Tag Archives: orchards

Plentiful

The views are magnificent around the area centred on the township of Plenty in the Derwent Valley, but at this time of the year the deciduous trees are lacking foliage and there is a grey-greening colour across the landscape. The visuals are comparatively dull.

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Reid’s cherry orchards are the backbone of Plenty. Finally I walked around their most western cleared paddocks.

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I took a last look at the river before heading towards ‘civilisation’, the railway line and the main road.

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Sighted near a private home, I thought the densely flowering Magnolia tree, pictured below, was a rich sensual delight.

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When I reached the railway line over the tiny Plenty River, I looked down and listened to the burbling water flowing into the Derwent River.

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The railway line sleepers over the Plenty River were rotten and impossible to walk over safely, so I exited to the main road, crossed the road bridge and then, through the row of trees on the right in the following photo, I entered a new paddock covered in fruit trees.

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I circled an orchard until I could clamber over a broken barbed wire fence that was squeezed between two poplars. Alas – my new jacket suffered a tear in the process.  Beyond was the trainline.

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Around the corner of the railway line as I walked westwards into the distance, I left Plenty.  The day was overcast and gloomy, and I was walking with a heavy heart because access to the river was impossible.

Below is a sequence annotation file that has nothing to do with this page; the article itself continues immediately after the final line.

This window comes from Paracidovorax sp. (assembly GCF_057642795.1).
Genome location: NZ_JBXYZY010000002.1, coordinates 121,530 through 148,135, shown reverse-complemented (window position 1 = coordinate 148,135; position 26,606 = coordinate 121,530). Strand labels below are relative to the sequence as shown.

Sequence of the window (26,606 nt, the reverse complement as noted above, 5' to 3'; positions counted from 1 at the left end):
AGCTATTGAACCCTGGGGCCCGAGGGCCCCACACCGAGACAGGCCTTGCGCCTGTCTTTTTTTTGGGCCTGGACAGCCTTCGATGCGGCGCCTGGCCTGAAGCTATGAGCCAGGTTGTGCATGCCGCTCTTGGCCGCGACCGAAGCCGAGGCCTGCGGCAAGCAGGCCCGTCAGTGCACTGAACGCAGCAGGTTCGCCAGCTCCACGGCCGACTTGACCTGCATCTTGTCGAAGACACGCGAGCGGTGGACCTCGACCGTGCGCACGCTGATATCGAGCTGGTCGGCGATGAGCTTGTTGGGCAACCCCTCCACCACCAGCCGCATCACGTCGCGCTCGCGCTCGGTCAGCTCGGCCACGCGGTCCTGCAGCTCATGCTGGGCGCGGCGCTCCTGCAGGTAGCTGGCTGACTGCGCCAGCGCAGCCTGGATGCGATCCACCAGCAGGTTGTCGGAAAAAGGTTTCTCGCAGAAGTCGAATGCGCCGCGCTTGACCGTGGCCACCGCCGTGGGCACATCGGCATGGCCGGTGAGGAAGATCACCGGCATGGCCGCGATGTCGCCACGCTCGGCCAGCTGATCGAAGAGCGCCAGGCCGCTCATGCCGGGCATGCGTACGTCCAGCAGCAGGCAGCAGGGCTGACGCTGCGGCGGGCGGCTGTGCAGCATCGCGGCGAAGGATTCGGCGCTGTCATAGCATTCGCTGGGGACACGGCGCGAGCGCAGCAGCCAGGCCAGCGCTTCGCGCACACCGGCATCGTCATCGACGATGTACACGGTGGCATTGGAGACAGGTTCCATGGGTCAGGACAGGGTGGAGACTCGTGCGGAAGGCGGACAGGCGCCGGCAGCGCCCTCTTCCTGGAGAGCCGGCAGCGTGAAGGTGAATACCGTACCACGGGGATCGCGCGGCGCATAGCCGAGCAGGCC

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Fruit trees further than the eye could see

After enjoying the river edge for a short while, I arrived at a demarcation line. From that fence, I could see a tiny portion of 700 acres of cherry orchards before it extended over hills and was lost from my view.  While the fences were impassable an ordinary gate fastener made it easy for me to enter the paddock.

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Soon I arrived back at the river edge; in the photo above the river was flowing on the other side of the prominent evergreen tree. After walking a short while, I rested in the deep shadows of a giant wattle tree for a lunch break and enjoyed the smooth rush of the water.

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This was the property of Reid’s Fruits. The Reid’s family’s website proudly announces they grow ‘undoubtedly the best Tasmanian cherries!’  What I saw were trees still dormant, others beginning to bud and a few showing their first blossom. It will be near Christmas and into the New Year before the bountiful harvests reach our tables and make it overseas.

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